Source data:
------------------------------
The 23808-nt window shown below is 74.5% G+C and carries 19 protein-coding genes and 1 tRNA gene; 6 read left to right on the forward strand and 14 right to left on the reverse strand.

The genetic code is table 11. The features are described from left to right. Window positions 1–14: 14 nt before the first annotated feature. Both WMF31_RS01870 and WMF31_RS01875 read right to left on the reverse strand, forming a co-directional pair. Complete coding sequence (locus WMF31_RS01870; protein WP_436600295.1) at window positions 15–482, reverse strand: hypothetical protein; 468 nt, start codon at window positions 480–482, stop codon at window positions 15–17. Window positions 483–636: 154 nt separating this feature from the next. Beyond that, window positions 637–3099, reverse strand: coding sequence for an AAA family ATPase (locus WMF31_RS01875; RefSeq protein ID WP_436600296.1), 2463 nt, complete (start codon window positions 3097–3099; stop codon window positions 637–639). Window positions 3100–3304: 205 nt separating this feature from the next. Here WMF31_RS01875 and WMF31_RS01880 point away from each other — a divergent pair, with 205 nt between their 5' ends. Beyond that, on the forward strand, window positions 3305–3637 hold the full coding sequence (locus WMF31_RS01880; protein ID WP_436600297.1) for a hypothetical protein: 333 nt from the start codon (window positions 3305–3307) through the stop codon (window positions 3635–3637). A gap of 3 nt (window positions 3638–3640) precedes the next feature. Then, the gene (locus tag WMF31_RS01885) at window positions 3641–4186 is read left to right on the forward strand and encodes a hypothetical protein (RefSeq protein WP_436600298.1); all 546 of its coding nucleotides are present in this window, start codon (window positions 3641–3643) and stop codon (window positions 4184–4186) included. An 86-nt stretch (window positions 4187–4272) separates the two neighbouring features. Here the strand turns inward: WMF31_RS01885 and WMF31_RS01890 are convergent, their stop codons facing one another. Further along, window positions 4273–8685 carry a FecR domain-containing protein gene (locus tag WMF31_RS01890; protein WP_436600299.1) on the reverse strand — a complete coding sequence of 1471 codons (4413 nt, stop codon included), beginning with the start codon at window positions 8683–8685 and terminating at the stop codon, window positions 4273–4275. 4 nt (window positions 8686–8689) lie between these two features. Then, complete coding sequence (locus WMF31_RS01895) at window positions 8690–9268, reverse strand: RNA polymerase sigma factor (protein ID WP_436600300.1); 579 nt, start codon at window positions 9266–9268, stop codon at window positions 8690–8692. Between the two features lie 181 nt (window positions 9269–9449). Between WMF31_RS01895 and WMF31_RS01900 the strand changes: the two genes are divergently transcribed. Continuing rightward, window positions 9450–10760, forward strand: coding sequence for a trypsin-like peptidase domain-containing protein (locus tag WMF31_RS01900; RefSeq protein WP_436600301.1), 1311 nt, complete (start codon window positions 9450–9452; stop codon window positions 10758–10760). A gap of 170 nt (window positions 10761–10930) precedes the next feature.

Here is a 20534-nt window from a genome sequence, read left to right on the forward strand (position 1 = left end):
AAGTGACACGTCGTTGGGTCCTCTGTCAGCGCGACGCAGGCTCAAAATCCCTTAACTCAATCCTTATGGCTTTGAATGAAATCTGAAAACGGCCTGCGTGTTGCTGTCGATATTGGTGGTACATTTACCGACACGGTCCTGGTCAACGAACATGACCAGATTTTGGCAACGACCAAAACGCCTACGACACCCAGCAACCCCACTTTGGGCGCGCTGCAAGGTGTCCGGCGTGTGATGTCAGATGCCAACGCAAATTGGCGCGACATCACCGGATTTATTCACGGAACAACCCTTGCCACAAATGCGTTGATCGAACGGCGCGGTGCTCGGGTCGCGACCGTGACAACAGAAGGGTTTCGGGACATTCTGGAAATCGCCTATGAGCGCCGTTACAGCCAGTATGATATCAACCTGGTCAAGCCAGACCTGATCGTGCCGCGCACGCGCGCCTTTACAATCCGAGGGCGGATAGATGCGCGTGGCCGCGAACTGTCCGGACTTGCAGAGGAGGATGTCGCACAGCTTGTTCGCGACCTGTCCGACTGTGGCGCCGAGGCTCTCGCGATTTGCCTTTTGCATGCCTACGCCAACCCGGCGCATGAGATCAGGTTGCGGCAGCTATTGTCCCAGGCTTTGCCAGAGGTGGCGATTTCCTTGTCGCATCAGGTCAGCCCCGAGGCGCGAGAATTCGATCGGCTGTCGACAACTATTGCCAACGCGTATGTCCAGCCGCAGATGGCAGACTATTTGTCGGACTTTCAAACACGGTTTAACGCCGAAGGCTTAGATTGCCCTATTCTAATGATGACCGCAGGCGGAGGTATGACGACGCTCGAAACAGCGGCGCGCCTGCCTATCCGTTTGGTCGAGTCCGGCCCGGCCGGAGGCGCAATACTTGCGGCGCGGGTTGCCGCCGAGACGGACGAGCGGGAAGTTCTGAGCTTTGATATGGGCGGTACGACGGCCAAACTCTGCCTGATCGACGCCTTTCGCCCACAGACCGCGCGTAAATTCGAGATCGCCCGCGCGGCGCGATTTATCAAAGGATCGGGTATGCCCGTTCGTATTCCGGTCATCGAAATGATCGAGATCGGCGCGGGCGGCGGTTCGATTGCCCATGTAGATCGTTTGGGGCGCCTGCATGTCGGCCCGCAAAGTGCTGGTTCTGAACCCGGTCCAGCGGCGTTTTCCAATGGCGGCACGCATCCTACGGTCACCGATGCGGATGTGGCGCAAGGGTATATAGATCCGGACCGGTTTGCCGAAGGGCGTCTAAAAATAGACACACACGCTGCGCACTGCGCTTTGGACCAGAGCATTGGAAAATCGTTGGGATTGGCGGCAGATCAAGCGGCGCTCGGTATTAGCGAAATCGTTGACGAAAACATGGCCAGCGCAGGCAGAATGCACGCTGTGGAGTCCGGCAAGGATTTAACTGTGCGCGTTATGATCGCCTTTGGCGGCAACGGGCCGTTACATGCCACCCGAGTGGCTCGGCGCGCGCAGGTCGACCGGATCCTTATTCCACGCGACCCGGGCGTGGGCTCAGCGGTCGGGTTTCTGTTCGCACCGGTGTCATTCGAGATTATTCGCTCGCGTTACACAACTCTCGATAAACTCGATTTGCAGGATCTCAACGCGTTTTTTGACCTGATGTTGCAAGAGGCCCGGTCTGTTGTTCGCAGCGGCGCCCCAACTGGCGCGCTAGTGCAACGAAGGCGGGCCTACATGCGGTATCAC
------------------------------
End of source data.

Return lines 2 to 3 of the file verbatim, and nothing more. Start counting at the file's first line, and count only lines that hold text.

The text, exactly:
The genetic code is table 11. The features are described from left to right. Window positions 1–14: 14 nt before the first annotated feature. Both WMF31_RS01870 and WMF31_RS01875 read right to left on the reverse strand, forming a co-directional pair. Complete coding sequence (locus WMF31_RS01870; protein WP_436600295.1) at window positions 15–482, reverse strand: hypothetical protein; 468 nt, start codon at window positions 480–482, stop codon at window positions 15–17. Window positions 483–636: 154 nt separating this feature from the next. Beyond that, window positions 637–3099, reverse strand: coding sequence for an AAA family ATPase (locus WMF31_RS01875; RefSeq protein ID WP_436600296.1), 2463 nt, complete (start codon window positions 3097–3099; stop codon window positions 637–639). Window positions 3100–3304: 205 nt separating this feature from the next. Here WMF31_RS01875 and WMF31_RS01880 point away from each other — a divergent pair, with 205 nt between their 5' ends. Beyond that, on the forward strand, window positions 3305–3637 hold the full coding sequence (locus WMF31_RS01880; protein ID WP_436600297.1) for a hypothetical protein: 333 nt from the start codon (window positions 3305–3307) through the stop codon (window positions 3635–3637). A gap of 3 nt (window positions 3638–3640) precedes the next feature. Then, the gene (locus tag WMF31_RS01885) at window positions 3641–4186 is read left to right on the forward strand and encodes a hypothetical protein (RefSeq protein WP_436600298.1); all 546 of its coding nucleotides are present in this window, start codon (window positions 3641–3643) and stop codon (window positions 4184–4186) included. An 86-nt stretch (window positions 4187–4272) separates the two neighbouring features. Here the strand turns inward: WMF31_RS01885 and WMF31_RS01890 are convergent, their stop codons facing one another. Further along, window positions 4273–8685 carry a FecR domain-containing protein gene (locus tag WMF31_RS01890; protein WP_436600299.1) on the reverse strand — a complete coding sequence of 1471 codons (4413 nt, stop codon included), beginning with the start codon at window positions 8683–8685 and terminating at the stop codon, window positions 4273–4275. 4 nt (window positions 8686–8689) lie between these two features. Then, complete coding sequence (locus WMF31_RS01895) at window positions 8690–9268, reverse strand: RNA polymerase sigma factor (protein ID WP_436600300.1); 579 nt, start codon at window positions 9266–9268, stop codon at window positions 8690–8692. Between the two features lie 181 nt (window positions 9269–9449). Between WMF31_RS01895 and WMF31_RS01900 the strand changes: the two genes are divergently transcribed. Continuing rightward, window positions 9450–10760, forward strand: coding sequence for a trypsin-like peptidase domain-containing protein (locus tag WMF31_RS01900; RefSeq protein WP_436600301.1), 1311 nt, complete (start codon window positions 9450–9452; stop codon window positions 10758–10760). A gap of 170 nt (window positions 10761–10930) precedes the next feature.

Here is a 20534-nt window from a genome sequence, read left to right on the forward strand (position 1 = left end):